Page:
Health care organizations are reorganizing, merging, being acquired by larger organizations and even closing their doors. Departmental operations are being scrutinized to see how dollars can be saved, efficiencies gained and patient outcomes improved.
As this scrutiny continues, environmental services (ES) increasingly is the first department to be approached because it is a large-expense, yet nonrevenue-producing department. Reducing the cleaning budget is often a first step in cost control. In lean times, management must make difficult decisions about critical vs. noncritical areas and cleaning frequencies. Expectations may need to be adjusted regarding how often or how thoroughly an area should be cleaned.
Staffing is often the largest item in the ES budget. The department should identify every task it performs, as well as how much time and materials each requires. Assigning hard numbers to the staff's workload allows the leader to perform a quantitative analysis so costs can be determined and reductions considered.
Some ES leaders create their own tracking systems using a basic spreadsheet, while others invest in software that does much of the setup and mathematical work. Either way, the measurements are critical. A savvy manager can use the findings to make a case for maintaining current budget levels or as a way to illustrate what will change if budgets are cut. This often is called a staffing task-analysis study.
The cost-benefit of any cut can be shown and substantiated. If the ES leader has done his or her homework, cutting costs also should be easier. By quantifying how workers clean, areas for improvement can be determined. Although reducing staff will bring the biggest savings, there are often ways to increase efficiency.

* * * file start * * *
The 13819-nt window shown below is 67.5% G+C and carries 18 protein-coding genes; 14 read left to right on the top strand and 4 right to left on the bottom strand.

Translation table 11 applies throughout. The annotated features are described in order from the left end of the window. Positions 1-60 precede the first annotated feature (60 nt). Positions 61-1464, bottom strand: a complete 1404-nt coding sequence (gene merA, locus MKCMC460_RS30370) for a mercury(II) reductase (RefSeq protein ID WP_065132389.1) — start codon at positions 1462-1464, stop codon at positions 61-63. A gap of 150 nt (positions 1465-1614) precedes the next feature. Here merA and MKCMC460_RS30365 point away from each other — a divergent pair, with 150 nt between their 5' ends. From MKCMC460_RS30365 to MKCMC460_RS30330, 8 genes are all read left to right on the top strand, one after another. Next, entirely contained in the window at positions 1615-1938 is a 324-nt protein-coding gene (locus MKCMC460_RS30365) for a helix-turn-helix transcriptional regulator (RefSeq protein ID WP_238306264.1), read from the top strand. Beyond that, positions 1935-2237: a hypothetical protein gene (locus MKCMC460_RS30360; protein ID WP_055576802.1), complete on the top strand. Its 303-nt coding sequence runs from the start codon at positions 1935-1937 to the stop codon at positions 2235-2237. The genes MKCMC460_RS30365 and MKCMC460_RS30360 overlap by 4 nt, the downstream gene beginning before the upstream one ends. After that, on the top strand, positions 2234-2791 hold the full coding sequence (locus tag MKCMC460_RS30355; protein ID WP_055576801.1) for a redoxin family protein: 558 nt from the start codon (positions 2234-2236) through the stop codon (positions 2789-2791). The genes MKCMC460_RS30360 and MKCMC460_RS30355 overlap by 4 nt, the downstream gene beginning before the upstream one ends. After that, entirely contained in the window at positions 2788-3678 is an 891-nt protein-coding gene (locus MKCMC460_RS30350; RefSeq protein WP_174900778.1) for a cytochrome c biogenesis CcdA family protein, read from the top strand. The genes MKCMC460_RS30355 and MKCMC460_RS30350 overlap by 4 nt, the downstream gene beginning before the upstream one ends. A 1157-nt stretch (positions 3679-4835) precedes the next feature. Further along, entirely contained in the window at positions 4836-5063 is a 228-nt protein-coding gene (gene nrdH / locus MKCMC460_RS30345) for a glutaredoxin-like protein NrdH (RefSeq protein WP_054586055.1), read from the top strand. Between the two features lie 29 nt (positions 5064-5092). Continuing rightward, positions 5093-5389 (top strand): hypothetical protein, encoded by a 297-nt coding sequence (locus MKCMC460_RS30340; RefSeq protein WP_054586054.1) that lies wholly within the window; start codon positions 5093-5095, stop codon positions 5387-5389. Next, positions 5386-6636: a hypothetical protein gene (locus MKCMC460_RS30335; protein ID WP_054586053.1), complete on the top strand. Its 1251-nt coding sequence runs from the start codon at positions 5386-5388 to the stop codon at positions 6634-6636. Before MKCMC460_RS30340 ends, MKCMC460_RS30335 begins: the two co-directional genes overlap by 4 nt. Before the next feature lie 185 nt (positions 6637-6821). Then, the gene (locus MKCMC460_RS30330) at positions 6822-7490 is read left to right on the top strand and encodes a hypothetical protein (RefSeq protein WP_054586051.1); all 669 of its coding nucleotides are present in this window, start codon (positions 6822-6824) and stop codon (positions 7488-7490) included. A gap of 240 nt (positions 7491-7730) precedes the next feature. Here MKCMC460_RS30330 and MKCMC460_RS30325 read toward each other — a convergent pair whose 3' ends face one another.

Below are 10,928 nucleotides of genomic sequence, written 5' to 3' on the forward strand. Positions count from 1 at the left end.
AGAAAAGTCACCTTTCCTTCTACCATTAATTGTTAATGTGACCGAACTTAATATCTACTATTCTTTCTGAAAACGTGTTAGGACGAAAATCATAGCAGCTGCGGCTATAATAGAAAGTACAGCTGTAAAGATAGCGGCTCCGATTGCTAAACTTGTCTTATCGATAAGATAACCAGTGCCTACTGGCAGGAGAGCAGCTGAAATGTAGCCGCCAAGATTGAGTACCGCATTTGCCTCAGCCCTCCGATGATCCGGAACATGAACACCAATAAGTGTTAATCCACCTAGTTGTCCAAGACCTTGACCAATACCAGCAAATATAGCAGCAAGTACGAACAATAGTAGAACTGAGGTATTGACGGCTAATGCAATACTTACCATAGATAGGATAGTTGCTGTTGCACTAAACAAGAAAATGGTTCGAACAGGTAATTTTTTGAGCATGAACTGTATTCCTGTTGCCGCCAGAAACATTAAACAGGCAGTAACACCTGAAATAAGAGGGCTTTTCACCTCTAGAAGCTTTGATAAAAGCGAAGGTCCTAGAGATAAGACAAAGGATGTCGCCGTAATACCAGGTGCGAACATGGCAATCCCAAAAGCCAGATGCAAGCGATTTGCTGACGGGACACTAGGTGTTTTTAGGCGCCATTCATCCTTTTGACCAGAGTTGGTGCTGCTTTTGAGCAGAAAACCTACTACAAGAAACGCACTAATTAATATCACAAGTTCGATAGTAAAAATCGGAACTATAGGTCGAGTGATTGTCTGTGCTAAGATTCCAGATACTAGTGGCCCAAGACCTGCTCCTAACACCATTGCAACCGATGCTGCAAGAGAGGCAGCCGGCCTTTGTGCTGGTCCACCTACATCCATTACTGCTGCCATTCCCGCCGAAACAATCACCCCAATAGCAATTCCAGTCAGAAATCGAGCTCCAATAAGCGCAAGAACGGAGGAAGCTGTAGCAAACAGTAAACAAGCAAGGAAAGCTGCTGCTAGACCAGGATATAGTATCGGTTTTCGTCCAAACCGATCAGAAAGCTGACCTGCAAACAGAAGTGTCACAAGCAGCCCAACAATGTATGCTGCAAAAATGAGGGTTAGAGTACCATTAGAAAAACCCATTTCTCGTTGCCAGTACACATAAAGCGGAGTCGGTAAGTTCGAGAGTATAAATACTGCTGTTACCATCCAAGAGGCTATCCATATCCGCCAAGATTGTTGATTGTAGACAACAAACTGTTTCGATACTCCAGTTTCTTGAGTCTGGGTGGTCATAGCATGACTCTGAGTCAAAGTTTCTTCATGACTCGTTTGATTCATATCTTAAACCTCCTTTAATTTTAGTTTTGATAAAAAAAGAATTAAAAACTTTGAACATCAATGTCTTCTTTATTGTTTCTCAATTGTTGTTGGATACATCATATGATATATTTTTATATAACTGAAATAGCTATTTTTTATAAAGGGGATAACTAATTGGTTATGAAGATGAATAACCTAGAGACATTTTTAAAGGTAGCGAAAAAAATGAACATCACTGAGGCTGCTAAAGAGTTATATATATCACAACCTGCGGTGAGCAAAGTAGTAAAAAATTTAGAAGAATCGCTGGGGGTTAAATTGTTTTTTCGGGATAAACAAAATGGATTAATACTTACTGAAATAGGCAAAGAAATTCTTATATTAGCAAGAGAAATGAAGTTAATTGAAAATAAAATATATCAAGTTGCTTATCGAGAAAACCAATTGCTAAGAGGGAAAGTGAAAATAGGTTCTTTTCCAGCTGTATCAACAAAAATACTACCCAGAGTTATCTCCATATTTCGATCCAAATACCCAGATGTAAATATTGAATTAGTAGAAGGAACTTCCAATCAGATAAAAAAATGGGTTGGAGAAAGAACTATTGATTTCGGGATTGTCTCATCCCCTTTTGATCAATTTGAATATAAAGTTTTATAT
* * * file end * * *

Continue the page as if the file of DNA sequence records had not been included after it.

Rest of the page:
Alternatively, effective cost reductions can be achieved by evaluating the department's chemicals and negotiating better pricing; reducing floor care in nonpatient care areas; and assessing whether reducing burnishing of floors in public areas is feasible. Other options include pursuing investments in low or nonmaintenance floor surfaces; negotiating better pricing for paper supplies; evaluating whether office cleaning can be reduced; contracting out project work; and reducing frequencies.
If you are struggling with how best to reduce costs, consider networking with other ES leaders. You also may want to participate on the AHE bulletin board, where you can post questions. You'll find that many AHE members are going through similar situations.
This column was written by Kent L. Miller, MHL, CHESP, president of AHE's board of directors.
AHE has a comprehensive educational and professional development program that engages all levels of experience.
• Webinar — Measuring Clean: Effective Audit Tools and Practices. This event will be held at 11 a.m. Central Standard Time on May 17. It is free for AHE members and $139 for nonmembers.
• Online course — Principles of Effective Linen Management. This course lasts five weeks and dates are May 14 through June 22. It costs $109 for members and $149 for nonmembers. The course provides an overview of textile challenges such as utilization, infection prevention, laundry management operations and Healthcare Laundry Accreditation Council standards.
• Online course — CHESP Study Group. This course lasts six weeks and the dates are May 14 through June 29. It costs $109 for members and $149 for nonmembers. The course offers the opportunity for participants to prepare for the Certified Healthcare Environmental Services Professional exam in a collaborative online learning environment.
• Conference — EXCHANGE 2012 (formerly known as the AHE Annual Conference & Healthcare Marketplace). This will be Sept. 16-19 in Phoenix.